10 Reasons Why You Shouldn’t Buy Diamonds Online
Posted on Wednesday, May 17th, 2017
in Gemstone, Informational.
Some people turn to the Internet when looking to purchase a diamond because they think they’re getting a better deal. But finding a cheap diamond online doesn’t necessarily mean you’re getting the best value. Here are some of the reasons why you should avoid purchasing diamonds from an online retailer.
- Not all diamonds are the same. You may have done your research and know exactly what type of diamond you’re looking for, but unless you see that specific diamond in person first, you’ll never know exactly what you’re paying for. Seeing a diamond in person is a lot different than viewing a picture or video online.
- You won’t be able to compare diamonds. Unless you have enough money to purchase multiple diamonds, you won’t be able to view more than one diamond at a time. Every diamond looks great when viewed by itself. It’s only when you compare two or more diamonds that you can really notice the differences and determine which one you favor more.
- You won’t have a diamond professional sifting through hundreds of diamonds in order to find the best possible ones to show you. Most well-established local jewelers have a variety of different diamond sources that they look to when searching for a particular type of diamond. They’ll spend the time searching for the right diamond so that you don’t have to.
- You’ll always have to be on the lookout for online scams. Even though a certain online company may seem like a reputable source for diamonds, they can still mislead you. For instance, some online diamond retailers put vital information (such as whether the diamond is clarity enhanced) in easy-to-miss fine print. Information like this can greatly affect the value of a diamond and because it’s not always easy to find, you may think you’re getting a better deal than you actually are.
- Diamond dealers don’t purchase diamonds without seeing them first, so why should you? If someone who has a lot of experience buying and selling diamonds needs to see a diamond before purchasing it, shouldn’t you as well?
- Just because a diamond comes with a grading certificate doesn’t mean that certificate is accurate or the right one. There are a variety of different diamond grading labs that offer higher grades than you would normally see from an well-established, trustworthy lab. Unless you know that the certificate comes from a reputable diamond grading lab and corresponds with the right diamond, the grading certificate is meaningless.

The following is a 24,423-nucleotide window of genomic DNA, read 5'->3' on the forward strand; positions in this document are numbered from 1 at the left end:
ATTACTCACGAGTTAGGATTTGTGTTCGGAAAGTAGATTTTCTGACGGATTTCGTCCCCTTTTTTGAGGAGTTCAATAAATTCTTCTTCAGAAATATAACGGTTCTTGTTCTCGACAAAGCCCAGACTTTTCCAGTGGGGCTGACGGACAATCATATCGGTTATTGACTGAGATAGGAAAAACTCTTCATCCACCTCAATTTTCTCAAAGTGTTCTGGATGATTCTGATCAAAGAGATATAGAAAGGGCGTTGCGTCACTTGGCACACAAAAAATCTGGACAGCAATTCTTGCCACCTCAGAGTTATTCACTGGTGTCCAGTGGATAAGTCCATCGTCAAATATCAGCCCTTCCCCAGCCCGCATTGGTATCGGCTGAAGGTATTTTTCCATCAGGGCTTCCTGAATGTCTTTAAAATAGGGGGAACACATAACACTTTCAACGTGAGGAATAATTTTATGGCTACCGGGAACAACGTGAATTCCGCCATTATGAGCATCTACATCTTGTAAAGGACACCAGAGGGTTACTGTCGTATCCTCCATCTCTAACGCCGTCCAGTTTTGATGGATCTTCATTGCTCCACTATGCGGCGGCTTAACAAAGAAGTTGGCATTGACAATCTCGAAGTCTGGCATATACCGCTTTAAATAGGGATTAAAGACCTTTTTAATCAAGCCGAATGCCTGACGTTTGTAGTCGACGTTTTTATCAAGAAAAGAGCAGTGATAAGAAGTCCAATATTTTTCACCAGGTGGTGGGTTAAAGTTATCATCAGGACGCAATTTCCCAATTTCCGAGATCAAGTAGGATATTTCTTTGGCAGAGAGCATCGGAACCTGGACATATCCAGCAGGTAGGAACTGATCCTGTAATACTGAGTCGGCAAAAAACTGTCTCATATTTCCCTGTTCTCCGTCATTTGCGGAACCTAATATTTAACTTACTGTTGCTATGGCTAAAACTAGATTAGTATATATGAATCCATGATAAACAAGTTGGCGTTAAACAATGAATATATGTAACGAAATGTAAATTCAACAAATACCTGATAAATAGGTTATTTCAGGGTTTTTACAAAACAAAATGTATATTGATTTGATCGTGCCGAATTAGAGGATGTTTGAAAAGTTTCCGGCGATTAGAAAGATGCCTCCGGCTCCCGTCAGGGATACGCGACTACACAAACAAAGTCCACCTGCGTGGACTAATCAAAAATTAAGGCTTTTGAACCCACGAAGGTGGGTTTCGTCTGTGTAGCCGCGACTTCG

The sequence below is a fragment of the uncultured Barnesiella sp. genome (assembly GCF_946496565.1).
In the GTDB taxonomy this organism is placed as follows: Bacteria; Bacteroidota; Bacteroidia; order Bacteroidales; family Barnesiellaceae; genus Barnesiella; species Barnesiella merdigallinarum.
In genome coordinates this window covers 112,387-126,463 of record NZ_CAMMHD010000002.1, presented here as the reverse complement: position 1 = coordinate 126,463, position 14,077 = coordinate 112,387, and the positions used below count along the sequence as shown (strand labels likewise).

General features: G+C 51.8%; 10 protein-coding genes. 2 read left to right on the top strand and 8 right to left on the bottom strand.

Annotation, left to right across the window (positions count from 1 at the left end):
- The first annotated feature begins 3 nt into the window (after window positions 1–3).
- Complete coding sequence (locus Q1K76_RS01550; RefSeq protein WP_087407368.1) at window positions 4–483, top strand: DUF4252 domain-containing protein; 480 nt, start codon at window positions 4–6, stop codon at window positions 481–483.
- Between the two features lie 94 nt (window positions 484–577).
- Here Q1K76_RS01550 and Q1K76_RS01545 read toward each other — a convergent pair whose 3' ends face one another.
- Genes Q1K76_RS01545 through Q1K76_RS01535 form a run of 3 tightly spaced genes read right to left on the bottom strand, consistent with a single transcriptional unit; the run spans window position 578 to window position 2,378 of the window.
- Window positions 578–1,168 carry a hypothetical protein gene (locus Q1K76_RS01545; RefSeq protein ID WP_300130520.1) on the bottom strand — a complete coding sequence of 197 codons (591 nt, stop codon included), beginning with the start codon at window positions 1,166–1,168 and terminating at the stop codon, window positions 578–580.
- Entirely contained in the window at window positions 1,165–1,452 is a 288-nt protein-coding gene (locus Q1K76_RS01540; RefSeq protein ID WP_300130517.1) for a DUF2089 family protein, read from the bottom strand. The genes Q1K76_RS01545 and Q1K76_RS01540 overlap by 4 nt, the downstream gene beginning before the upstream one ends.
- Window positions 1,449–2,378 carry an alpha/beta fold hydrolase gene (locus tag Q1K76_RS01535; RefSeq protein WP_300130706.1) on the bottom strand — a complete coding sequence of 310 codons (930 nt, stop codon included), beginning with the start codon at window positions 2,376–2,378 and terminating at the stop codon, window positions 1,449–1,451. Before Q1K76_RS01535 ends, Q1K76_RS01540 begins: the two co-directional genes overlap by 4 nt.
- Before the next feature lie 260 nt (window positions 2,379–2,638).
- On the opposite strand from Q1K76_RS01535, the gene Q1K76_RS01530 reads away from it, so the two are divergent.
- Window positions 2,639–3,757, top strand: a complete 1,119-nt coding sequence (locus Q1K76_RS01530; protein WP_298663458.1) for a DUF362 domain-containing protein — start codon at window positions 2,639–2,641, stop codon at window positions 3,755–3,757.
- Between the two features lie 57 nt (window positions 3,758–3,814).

- You may not get the exact diamond you thought you were getting. Most online retailers don’t own the diamonds they post on their websites. Because of this, diamond availability is not always known at the point of sale. If the diamond you end up purchasing is already sold, the online retailer will sometimes substitute the diamond with a similar one (another bit of information that is sometimes hidden in the fine print).
- You’ll have to spend time verifying that the diamond you paid for online is the diamond you actually received. Unless you have the knowledge and tools yourself, you’ll most likely need to find a trusted jeweler or gemologist to determine the diamond’s actual weight, color, clarity, and cut.
- You’ll need to be fully insured in case you experience any shipping problems. Free returns are great, but what happens when you return a diamond and the online retailer never receives it? Shipping mistakes happen and for one reason or another, your package may not get to where it’s supposed to. If this happens, you’re going to want to make sure you’re fully insured so you won’t have to end up paying for a diamond that’s not even in your possession.
- You won’t experience the same post-sale service you would have received had you purchased the diamond from a local jeweler. Sizing, cleaning, polishing, and tightening are just a few of the services that you’re most likely going to need later on down the road. Because many local retailers tend to stand behind the items they sell, they’ll often offer these services at a reduced cost, if not free for customers who’ve purchased from them – something not typically offered by online retailers.